Scientists are going to drill one of the most isolated lakes on Earth

At a depth of 1200 meters under the Antarctic ice is Lake Mercer, a subglacial reservoir that formed thousands of years ago and long ago separated from the rest of the world. The project to explore the lake and its mysterious content should begin at the end of this month. The so-called Subglacial Antarctic Lakes Scientific Access, or SALSA, is a project aimed at finding new information on the subglacial lakes of Antarctica. It is known that there are at least 400 of these.

Over the next two months, SALSA scientists will explore one of the largest subglacial lakes in western Antarctica – Mercer Lake. To do this, scientists will have to drill to a depth of 1200 meters of ice, using a 60-centimeter drill with hot water. In addition to extracting water and mud samples, scientists also deployed a remotely controlled vehicle – for the first time for a subglacial lake.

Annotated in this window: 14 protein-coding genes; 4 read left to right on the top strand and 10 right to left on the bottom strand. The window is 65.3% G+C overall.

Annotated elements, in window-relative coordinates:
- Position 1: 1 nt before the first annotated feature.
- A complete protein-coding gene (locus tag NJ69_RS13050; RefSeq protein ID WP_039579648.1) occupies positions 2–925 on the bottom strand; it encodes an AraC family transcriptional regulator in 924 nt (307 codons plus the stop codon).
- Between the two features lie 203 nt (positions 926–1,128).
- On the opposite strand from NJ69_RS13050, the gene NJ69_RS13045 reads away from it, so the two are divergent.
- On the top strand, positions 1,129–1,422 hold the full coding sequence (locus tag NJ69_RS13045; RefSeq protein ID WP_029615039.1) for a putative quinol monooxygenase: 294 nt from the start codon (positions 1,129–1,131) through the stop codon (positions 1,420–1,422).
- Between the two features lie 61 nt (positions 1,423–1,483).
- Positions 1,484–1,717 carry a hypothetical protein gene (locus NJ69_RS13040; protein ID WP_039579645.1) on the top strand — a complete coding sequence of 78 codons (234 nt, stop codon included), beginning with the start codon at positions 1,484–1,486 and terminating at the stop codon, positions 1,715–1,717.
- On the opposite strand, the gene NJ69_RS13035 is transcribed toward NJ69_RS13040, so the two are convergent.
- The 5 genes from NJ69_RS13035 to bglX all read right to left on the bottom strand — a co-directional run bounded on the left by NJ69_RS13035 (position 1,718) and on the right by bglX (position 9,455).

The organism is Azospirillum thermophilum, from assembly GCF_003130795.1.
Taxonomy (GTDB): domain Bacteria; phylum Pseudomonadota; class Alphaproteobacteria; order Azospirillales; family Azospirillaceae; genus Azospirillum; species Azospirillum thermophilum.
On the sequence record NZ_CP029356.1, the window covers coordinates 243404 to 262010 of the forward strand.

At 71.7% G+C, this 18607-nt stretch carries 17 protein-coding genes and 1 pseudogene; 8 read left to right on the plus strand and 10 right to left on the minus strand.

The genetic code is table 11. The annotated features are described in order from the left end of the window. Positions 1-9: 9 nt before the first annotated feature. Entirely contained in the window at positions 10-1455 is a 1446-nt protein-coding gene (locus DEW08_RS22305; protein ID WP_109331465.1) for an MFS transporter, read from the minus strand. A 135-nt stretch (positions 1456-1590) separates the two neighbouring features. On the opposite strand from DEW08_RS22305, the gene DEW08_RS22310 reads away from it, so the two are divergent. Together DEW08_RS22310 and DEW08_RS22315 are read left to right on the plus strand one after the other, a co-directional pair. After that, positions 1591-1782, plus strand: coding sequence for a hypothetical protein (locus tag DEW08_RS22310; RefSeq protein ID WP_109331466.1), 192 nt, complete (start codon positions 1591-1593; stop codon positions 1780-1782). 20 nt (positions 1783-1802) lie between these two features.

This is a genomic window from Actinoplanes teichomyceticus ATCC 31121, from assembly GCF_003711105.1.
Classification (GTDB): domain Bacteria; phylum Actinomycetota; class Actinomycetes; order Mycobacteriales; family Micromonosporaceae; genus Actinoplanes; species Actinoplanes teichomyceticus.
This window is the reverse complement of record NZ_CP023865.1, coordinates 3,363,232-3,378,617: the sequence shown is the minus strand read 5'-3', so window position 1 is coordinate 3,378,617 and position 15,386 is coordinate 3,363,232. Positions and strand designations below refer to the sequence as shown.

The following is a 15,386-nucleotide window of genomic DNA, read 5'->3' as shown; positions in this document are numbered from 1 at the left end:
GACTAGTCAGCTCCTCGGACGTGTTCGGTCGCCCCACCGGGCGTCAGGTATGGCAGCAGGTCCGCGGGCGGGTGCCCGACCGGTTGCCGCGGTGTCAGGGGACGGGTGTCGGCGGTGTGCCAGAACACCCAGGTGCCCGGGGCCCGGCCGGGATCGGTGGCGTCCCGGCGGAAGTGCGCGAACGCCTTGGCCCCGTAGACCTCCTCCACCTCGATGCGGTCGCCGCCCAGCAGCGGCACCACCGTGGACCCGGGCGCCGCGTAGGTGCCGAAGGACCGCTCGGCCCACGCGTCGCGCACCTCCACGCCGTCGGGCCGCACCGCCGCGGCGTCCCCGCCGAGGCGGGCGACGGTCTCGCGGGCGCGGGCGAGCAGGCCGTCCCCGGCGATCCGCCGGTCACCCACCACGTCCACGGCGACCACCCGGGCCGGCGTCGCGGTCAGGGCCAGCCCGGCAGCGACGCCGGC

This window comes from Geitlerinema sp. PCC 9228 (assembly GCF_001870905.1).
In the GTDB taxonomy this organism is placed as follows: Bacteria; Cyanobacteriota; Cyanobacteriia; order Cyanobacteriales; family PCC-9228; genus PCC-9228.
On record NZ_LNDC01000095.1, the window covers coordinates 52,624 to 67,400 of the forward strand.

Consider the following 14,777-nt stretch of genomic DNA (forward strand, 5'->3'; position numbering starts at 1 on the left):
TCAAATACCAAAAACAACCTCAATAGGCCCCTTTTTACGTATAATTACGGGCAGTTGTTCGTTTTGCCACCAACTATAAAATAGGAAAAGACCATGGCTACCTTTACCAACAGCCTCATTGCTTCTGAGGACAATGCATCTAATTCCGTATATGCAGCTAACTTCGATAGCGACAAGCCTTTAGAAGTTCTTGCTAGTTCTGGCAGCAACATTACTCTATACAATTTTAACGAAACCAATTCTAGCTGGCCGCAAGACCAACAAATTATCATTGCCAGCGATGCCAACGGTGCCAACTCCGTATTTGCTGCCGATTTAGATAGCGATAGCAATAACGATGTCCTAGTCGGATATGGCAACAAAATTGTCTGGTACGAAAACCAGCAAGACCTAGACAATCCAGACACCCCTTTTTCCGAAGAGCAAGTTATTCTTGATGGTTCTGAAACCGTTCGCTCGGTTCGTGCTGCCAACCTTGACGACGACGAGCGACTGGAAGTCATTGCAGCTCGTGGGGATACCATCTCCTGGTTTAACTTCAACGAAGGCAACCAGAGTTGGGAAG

Isolated world under the ice
The SALSA team hopes to learn more about cold alien environments: how hot water could appear in ice-covered tanks; how could life survive in such harsh conditions; environmental factors in which these lakes were formed; changes in the state of the Antarctic ice sheet. It is important to note that this mission could lay the theoretical basis for future expeditions to the icy satellites of Jupiter and Saturn, on which life could be hidden.

Lake Mercer was first discovered by satellite over a decade ago, but never explored by humans. The subglacial lake has a size of about 160 square kilometers. However, its depth is shallow – 10-15 meters. The water in the lake fluctuates around the freezing point, but never solidifies due to the enormous pressure exerted on it by a pile of ice. Lake Mercer most likely formed about 10,000 years ago.